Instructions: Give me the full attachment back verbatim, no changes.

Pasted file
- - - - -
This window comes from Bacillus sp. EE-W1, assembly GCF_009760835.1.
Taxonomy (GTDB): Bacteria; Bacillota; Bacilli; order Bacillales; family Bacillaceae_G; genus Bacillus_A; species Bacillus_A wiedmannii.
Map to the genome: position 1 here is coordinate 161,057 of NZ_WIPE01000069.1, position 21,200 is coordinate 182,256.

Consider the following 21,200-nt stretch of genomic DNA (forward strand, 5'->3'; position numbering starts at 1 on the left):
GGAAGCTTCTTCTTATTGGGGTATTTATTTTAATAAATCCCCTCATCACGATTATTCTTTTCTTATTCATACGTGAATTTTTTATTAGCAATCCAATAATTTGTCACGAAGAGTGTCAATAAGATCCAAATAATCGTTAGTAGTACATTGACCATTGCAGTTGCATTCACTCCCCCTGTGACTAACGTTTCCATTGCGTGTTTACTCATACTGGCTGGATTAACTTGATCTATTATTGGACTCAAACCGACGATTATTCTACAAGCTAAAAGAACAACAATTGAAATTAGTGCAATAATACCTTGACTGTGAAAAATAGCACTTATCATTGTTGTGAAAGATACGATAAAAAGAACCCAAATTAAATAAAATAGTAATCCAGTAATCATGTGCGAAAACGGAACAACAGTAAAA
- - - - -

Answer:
This window comes from Bacillus sp. EE-W1, assembly GCF_009760835.1.
Taxonomy (GTDB): Bacteria; Bacillota; Bacilli; order Bacillales; family Bacillaceae_G; genus Bacillus_A; species Bacillus_A wiedmannii.
Map to the genome: position 1 here is coordinate 161,057 of NZ_WIPE01000069.1, position 21,200 is coordinate 182,256.

Consider the following 21,200-nt stretch of genomic DNA (forward strand, 5'->3'; position numbering starts at 1 on the left):
GGAAGCTTCTTCTTATTGGGGTATTTATTTTAATAAATCCCCTCATCACGATTATTCTTTTCTTATTCATACGTGAATTTTTTATTAGCAATCCAATAATTTGTCACGAAGAGTGTCAATAAGATCCAAATAATCGTTAGTAGTACATTGACCATTGCAGTTGCATTCACTCCCCCTGTGACTAACGTTTCCATTGCGTGTTTACTCATACTGGCTGGATTAACTTGATCTATTATTGGACTCAAACCGACGATTATTCTACAAGCTAAAAGAACAACAATTGAAATTAGTGCAATAATACCTTGACTGTGAAAAATAGCACTTATCATTGTTGTGAAAGATACGATAAAAAGAACCCAAATTAAATAAAATAGTAATCCAGTAATCATGTGCGAAAACGGAACAACAGTAAAA